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(C++)How to execute other statements while waiting for input?

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Hey everyone, Out of all the stuff I have learned in C++, most of which pretains to programming mainly in console applications, I have never been taught how make a program that can do more then one task at a given time. I'm well aware that in reality the computer is actually switching between task and doing them really quickly thus giving us the illusion that it's doing many things at once. But one of the "problem" that have always stuck in my mind was how can I get my program to do stuff while waiting for input. Note I've only experience in programming console applications in the dos environment and not in windows so what I'm asking here probably won't be an issue when making windows programs. Here's a simple example, say the program displays a menu and waits for the user to pick a choice. At the same time the program maintains a counter and displays it on the screen. After this counter reaches 0 and if the user hasn't made a selection yet then the default selection is made. So the problem in programming this? If I use the cin statement to get input from user the program stops at that line indefinitely till some kind of input is gotten and nothing else is executed while it's waiting. Same thing if I use scanf, or getch() or whatever other input function. So how can this problem be solved? Thanks [edited by - Greatwolf on June 2, 2003 9:54:52 PM] [edited by - Greatwolf on June 2, 2003 9:55:25 PM] [edited by - Greatwolf on June 2, 2003 9:56:16 PM]

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In Windows, it''s indeed easy (there''s a function called CreateThread for this purpose). In DOS, it''s a lot more difficult. Do do true multitasking, you''d have to write your own task switcher (which you probably don''t want to do). You can fake it, though, by making use of the timer interrupt. This interrupt is executed 18.2 times per second by default, but you can change this frequency. Whenever your interrupt handler is called, you can execute other code (although it shouldn''t use interrupts unless you really know what you''re doing -- this can be more difficult than it seems). The task needs to be broken down into small chunks, though, which take only a fraction of a second to complete and can be continued at the next interrupt tick.

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quote:

In Windows, it''s indeed easy (there''s a function called CreateThread for this purpose).


!? you wouldnt have to use threads to accomplish that! all he/she wants to do is display a counter while the user is supposed to input something. in windows you get a message when a key is pressed and you dont call a function. i dont think that is possible using cin, sscanf, or getch. all of those functions only return when they get input so you wouldnt be able to do anything until they return.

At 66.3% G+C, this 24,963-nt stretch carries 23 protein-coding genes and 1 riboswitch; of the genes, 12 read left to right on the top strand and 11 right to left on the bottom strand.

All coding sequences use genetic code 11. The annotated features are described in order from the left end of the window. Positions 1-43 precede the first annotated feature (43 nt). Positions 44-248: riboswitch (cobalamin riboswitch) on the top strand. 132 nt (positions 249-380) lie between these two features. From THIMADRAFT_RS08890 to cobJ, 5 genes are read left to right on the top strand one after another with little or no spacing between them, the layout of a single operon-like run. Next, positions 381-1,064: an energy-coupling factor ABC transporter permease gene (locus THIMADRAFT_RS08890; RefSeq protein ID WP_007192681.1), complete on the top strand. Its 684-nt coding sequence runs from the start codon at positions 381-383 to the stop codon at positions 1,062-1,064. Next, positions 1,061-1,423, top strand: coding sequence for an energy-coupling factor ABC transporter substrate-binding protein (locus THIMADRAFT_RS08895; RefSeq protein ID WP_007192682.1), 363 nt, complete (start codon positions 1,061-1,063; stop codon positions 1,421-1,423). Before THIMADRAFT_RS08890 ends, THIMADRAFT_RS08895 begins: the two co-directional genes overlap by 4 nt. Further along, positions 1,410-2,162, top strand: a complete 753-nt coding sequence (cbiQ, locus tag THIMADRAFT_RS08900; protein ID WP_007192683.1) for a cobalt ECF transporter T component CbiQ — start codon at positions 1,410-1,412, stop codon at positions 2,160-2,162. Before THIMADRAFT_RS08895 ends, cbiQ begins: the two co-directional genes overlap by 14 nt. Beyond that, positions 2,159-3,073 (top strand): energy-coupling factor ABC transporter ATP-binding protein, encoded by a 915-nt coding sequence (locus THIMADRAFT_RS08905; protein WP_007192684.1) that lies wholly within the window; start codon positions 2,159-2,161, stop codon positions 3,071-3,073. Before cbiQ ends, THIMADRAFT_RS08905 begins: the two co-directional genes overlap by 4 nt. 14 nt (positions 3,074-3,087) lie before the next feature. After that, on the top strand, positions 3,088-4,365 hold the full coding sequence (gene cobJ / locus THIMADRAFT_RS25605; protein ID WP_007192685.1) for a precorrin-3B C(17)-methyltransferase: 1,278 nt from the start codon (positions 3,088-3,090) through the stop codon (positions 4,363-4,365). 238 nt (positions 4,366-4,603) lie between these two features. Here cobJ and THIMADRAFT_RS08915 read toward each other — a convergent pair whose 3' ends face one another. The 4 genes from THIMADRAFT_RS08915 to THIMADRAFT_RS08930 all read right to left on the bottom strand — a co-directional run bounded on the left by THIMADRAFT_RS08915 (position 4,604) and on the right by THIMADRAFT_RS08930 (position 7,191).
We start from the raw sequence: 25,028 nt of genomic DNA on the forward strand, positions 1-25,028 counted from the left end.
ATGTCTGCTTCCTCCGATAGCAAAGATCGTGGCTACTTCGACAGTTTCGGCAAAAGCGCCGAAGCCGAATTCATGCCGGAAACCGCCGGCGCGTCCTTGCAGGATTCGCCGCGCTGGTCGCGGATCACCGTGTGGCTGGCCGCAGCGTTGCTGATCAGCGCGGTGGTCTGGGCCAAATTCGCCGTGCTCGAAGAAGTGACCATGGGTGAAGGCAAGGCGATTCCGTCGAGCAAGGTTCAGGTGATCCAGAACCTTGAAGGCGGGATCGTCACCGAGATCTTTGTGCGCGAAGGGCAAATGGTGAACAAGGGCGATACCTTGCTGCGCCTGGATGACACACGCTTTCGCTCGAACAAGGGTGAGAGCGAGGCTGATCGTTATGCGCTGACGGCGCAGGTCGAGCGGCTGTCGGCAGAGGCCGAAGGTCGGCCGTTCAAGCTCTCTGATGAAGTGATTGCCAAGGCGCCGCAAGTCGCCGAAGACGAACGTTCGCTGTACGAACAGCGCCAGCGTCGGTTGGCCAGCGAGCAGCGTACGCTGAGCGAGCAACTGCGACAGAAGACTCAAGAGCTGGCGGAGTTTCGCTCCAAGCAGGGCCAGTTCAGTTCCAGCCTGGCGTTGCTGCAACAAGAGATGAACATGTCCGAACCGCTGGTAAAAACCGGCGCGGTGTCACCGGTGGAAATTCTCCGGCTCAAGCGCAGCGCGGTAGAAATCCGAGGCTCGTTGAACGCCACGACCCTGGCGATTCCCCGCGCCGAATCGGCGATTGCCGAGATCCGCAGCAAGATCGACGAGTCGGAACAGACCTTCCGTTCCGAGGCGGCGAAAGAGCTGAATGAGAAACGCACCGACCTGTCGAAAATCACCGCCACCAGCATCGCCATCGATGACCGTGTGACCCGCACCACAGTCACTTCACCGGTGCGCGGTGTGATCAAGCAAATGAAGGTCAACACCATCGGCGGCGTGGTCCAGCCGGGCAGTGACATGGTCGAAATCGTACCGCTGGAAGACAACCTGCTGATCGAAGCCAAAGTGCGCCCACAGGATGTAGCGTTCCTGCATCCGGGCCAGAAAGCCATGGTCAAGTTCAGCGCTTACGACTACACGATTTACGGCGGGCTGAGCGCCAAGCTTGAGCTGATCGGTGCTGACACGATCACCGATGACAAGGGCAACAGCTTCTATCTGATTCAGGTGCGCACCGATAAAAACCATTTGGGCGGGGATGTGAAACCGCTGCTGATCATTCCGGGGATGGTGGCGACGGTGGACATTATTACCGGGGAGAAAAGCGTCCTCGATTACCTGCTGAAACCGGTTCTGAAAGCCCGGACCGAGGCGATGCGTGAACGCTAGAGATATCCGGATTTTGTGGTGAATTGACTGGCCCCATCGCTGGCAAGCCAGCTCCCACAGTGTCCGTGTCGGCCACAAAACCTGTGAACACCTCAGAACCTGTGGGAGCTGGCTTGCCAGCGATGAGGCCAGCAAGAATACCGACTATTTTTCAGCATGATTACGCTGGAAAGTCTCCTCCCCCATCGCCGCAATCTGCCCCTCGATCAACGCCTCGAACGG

doh, nuts. Mmmm... donuts
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Indeed... what you would do would be to have a main loop, that would check for a nonzero value from kbhit() (conio.h i believe).. if that is true, then check getch() to get the key value that was pressed. For windows, i think all that would be needed would be Getasnyckeystate() (i''m pretty sure that''s the function).. either that or catch the WM_CHAR or WM_KEYDOWN message passed to the window

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quote:
Original post by falkone
Indeed... what you would do would be to have a main loop, that would check for a nonzero value from kbhit() (conio.h i believe).. if that is true, then check getch() to get the key value that was pressed. For windows, i think all that would be needed would be Getasnyckeystate() (i''m pretty sure that''s the function).. either that or catch the WM_CHAR or WM_KEYDOWN message passed to the window


what does kbhit() do exactly and how does it work in conjunction with getch()? Can you post a simple code snippet to show what you mean?

Thanks

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Sure, kbhit takes a look in the keyboard buffer, and returns a nonzero value if there is something there.. getc() will return the value that kbhit saw..


#include <conio.h>
#include <iostream.h>
#include <stdlib.h>

char keypress;
bool done;

void main()
{
done = false;

cout << "Press ''Y'' to exit the loop\n";

while (!done)
{
if (kbhit())
{
keypress = getch();
cout << keypress << endl;
}

if (toupper(keypress) == ''Y'')
done = true;
}
}


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quote:

!? you wouldnt have to use threads to accomplish that! all he/she wants to do is display a counter while the user is supposed to input something.


No, as per the original question, that's not all he wants to do, that's an example. The actual problem he posed was how to "do more then (sic) one task at a given time".

For displaying a simple counter, threads are overkill, obviously and it's not the way to deal with blocking input, but it is the correct answer to the original problem.



[edited by - Kippesoep on June 3, 2003 1:56:46 AM]

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